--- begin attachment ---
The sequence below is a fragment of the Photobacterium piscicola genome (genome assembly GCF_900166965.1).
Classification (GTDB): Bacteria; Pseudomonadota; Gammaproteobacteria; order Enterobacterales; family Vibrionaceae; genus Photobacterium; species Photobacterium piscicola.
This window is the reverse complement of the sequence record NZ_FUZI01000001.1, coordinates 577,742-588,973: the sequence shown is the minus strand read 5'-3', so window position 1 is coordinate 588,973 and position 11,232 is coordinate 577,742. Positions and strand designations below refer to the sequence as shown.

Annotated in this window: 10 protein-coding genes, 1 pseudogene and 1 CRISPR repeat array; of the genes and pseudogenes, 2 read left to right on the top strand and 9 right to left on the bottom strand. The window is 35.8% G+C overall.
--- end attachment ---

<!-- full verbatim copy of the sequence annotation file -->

The sequence below is a fragment of the Photobacterium piscicola genome (genome assembly GCF_900166965.1).
Classification (GTDB): Bacteria; Pseudomonadota; Gammaproteobacteria; order Enterobacterales; family Vibrionaceae; genus Photobacterium; species Photobacterium piscicola.
This window is the reverse complement of the sequence record NZ_FUZI01000001.1, coordinates 577,742-588,973: the sequence shown is the minus strand read 5'-3', so window position 1 is coordinate 588,973 and position 11,232 is coordinate 577,742. Positions and strand designations below refer to the sequence as shown.

Annotated in this window: 10 protein-coding genes, 1 pseudogene and 1 CRISPR repeat array; of the genes and pseudogenes, 2 read left to right on the top strand and 9 right to left on the bottom strand. The window is 35.8% G+C overall.